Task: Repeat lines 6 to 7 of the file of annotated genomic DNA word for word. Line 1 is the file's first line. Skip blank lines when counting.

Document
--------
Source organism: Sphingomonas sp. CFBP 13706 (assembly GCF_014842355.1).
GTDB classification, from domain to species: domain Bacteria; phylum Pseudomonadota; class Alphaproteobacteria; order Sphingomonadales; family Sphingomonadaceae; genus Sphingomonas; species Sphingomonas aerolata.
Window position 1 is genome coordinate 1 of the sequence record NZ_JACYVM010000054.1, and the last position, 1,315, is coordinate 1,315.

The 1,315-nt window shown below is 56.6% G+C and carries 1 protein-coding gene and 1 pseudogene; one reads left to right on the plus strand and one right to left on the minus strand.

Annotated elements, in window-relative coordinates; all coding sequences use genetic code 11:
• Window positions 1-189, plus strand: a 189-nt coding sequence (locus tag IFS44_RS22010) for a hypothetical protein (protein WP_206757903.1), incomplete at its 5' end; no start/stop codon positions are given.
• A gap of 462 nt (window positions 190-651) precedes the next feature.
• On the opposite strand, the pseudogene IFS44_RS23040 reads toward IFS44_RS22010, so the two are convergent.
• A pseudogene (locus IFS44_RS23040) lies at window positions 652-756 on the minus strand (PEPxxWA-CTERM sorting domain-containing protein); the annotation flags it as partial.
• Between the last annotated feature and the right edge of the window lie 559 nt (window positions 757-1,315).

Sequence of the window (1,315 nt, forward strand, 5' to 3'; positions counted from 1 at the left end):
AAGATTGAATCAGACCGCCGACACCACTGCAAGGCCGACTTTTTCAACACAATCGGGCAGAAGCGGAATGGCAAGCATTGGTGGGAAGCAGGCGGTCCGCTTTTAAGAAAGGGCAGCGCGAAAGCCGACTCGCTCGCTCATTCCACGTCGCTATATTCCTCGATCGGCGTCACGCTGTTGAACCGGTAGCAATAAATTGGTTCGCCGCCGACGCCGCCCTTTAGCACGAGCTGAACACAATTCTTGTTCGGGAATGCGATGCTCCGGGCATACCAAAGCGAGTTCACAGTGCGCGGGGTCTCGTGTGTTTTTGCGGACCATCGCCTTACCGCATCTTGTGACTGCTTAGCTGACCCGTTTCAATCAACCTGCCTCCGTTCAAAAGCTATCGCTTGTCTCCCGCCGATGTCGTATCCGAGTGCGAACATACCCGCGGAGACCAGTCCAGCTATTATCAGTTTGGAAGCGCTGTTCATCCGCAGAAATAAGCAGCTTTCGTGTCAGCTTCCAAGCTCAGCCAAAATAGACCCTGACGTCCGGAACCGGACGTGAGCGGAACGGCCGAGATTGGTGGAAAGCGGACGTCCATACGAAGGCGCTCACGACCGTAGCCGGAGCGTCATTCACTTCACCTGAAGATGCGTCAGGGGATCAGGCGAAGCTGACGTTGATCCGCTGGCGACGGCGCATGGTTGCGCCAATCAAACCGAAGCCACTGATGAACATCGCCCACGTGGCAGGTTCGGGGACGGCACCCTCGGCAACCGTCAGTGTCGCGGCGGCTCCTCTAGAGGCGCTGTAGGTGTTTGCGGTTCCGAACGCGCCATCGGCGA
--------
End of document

• Window positions 1-189, plus strand: a 189-nt coding sequence (locus tag IFS44_RS22010) for a hypothetical protein (protein WP_206757903.1), incomplete at its 5' end; no start/stop codon positions are given.
• A gap of 462 nt (window positions 190-651) precedes the next feature.